Snowstorm Dashes Hopes for Sarepta Drug's Dystrophy Patients

  • FDA hearing on controversial drug delayed by bad weather
  • `Devastating,' says father who traveled to D.C. with sick son

Dozens of doctors and families who flew to Washington with sick children to try to convince regulators to approve Sarepta Therapeutics Inc.’s experimental drug for a deadly disease are left at loose ends, their hopes on hold after a review was delayed due to the approaching snowstorm.

For some parents who traveled with sons affected by Duchenne muscular dystrophy, it was too late to cancel flights after the hearing slated for Friday on the drug, eteplirsen, was postponed by the U.S. Food and Drug Administration on Wednesday.

The storm, which threatens to drop more than than 2 feet (61 centimeters) of snow on D.C., is the third setback in a week for a community awaiting the first treatment for a progressive disease that causes muscles to waste away in as many as 3,500 American boys and young men -- killing most patients by age 25. The FDA staff said Jan. 15 that the Sarepta product hasn’t been proven to work in clinical trials, a day after the agency rejected a competing drug, BioMarin Pharmaceutical Inc.’s Kyndrisa. Sarepta could still get approval, but the prospects look dimmer.

Stan Nelson and Carrie Miceli had came all the way from Los Angeles, where they co-direct the Center for Duchenne Muscular Dystrophy at the University of California, which covered their travel costs. They also brought their 14-year-old son Dylan, who has the disease and is in a wheelchair. While it’s increasingly difficult for Dylan to travel, Miceli said they wanted him to be present for what could be a historic time in drug development.

“It’s devastating, to be honest,” Nelson said Wednesday by phone outside of the Sheraton hotel in Silver Spring, Maryland. Nelson estimated that about a hundred patrons, including scientists he met from Australia and the U.K., traveled like him for a meeting of the FDA advisory committee that won’t take place.

When the FDA reviews a drug, especially one where the evidence of effectiveness is in question, and even more so when the disease is deadly, patient activists can become a loud voice asking for approval. They can also become a center of debate, because patient advocacy groups are sometimes funded by the industry.

‘Take the Risk’

The families and Sarepta, whose stock has plummeted 68 percent this year, may yet have a chance to convince the FDA to clear the drug when the hearing is rescheduled. The company is seeking what’s called an accelerated approval. The program is designed to speed drugs to market for rare and undertreated diseases based on preliminary data, with definitive studies confirming any benefit to follow -- which could help Sarepta’s case. BioMarin, by contrast, had sought full approval for its Kyndrisa treatment.

“Ideally you would like to see more data, but you are facing the reality of an underserved patient population that doesn’t have a meaningful treatment,” said Peter Karachunski, a pediatric neurologist at the University of Minnesota Medical Center. “From a biological standpoint, it’s very promising. Sometimes you have to take the risk and approve something that’s not 100 percent sure, knowing that a clinical trial where we have a greater number of patients is underway.”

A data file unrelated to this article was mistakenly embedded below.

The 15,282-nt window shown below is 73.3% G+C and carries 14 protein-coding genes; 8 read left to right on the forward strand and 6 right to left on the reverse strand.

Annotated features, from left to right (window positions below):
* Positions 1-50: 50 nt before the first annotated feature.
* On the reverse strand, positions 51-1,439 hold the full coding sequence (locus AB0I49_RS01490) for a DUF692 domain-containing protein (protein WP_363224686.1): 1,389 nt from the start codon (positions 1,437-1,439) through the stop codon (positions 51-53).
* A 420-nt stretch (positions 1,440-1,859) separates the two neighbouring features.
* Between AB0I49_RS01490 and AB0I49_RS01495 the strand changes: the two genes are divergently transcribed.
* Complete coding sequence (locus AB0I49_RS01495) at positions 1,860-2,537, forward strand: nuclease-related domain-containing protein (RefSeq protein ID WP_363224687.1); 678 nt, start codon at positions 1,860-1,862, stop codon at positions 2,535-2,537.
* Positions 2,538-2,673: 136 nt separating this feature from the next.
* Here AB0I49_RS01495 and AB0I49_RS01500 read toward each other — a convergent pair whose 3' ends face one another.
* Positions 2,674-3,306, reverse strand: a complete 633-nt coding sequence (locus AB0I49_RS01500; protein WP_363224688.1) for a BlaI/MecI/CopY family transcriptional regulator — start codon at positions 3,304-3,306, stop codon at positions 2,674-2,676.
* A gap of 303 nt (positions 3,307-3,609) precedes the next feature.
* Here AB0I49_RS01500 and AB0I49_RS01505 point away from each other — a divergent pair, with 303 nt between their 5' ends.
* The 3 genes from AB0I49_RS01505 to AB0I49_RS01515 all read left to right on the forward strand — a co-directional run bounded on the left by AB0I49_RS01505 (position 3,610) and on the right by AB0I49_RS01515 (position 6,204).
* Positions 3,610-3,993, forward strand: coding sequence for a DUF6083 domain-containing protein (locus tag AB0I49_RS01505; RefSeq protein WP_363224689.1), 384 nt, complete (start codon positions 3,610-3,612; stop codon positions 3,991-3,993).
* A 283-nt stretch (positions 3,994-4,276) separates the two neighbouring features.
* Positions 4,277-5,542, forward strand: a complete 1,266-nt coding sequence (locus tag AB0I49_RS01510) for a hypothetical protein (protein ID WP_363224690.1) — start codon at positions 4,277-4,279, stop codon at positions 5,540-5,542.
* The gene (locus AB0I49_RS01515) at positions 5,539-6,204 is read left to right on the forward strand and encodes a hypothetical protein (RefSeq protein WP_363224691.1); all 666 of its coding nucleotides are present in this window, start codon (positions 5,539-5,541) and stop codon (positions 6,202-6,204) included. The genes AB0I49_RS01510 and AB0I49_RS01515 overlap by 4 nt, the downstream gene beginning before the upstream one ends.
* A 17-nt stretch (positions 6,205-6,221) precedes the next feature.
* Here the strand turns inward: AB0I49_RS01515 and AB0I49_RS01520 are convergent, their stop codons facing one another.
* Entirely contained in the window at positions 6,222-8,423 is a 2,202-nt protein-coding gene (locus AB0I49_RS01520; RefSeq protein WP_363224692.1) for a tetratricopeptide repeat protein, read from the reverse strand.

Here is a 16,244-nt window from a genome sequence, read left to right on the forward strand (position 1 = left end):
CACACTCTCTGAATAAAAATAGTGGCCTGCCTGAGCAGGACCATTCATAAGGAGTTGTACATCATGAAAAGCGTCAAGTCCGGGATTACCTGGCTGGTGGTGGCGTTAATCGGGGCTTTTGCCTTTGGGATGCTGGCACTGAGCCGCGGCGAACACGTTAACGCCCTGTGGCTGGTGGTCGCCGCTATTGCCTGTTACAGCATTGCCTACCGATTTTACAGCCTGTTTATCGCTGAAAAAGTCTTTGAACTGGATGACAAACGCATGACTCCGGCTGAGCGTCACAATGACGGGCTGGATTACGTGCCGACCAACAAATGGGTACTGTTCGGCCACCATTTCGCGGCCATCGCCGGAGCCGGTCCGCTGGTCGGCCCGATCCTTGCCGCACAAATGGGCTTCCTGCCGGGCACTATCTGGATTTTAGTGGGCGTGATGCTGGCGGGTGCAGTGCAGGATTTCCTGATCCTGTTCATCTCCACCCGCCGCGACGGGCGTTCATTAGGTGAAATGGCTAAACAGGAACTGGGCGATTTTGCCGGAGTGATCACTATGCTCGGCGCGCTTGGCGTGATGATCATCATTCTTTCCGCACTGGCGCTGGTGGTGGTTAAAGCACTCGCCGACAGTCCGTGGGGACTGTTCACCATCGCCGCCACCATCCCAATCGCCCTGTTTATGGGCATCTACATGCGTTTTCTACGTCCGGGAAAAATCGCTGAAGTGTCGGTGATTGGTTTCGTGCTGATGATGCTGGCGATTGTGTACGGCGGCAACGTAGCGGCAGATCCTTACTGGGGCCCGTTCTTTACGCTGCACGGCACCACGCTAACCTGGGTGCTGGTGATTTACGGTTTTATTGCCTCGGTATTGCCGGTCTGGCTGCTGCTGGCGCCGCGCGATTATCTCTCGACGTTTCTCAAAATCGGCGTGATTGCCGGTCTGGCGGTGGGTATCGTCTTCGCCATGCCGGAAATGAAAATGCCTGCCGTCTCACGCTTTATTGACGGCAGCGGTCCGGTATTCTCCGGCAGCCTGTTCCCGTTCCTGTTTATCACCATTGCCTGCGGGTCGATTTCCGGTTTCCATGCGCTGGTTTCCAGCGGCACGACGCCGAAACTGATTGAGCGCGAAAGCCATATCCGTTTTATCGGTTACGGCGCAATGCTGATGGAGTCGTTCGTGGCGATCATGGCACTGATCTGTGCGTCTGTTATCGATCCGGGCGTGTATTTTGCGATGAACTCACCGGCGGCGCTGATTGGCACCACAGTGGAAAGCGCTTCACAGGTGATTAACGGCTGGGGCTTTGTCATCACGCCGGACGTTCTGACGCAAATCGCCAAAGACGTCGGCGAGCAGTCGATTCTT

In their report last week ahead of the hearing, FDA staff pointed to some biologic activity, even though it concluded that the effects of Serapta’s eteplirsen on patients were too small and variable. The central defects that lead to the genetic condition are marked by the complete absence of dystrophin, an essential protein needed for healthy muscle. FDA staff members found that eteplirsen increased dystrophin levels about three-fold compared to the trace levels typically detected in children with Duchenne. They still had less than 1 percent of normal levels after 180 weeks of treatment. While that’s a paltry amount, it’s a leg up on BioMarin, which was unable to prove Kyndrisa boosted production of the protein at all.

Sarepta, responding to the report, pointed out that boys treated with its drug were able to walk more than 100 meters (328 feet) further in six minutes than an untreated group. While two boys given the drug worsened almost immediately and were unable to walk by their 10th birthdays, the remaining 10 were still ambulatory four years later, including four aged 14 and older.

‘We Were Stunned’

Most boys with the disease start to lose their ability to walk and become wheelchair-bound early in their teenage years. Only one of the 10 boys in the comparison group was able to walk after four years. The FDA staff members dismissed the findings, pointing out that there could have been bias in forming the comparison group and saying there were no significant differences in walking distances between the two groups when all the patients were considered.

Terri Ellsworth and her 15-year-old son Billy, who were planning to bring buttons to the advisory committee hearing with the caption: “A little dystrophin is better than no dystrophin,” never made it to D.C. The pair were at the airport gate in Pittsburgh, where they live, when they got the news about the delay.

“We were stunned,” said Ellsworth, who credits the drug for the fact that Billy is still walking today. “Sarepta had its hands smacked so many times,” she said. “It’s like, ‘Here we go again.’”

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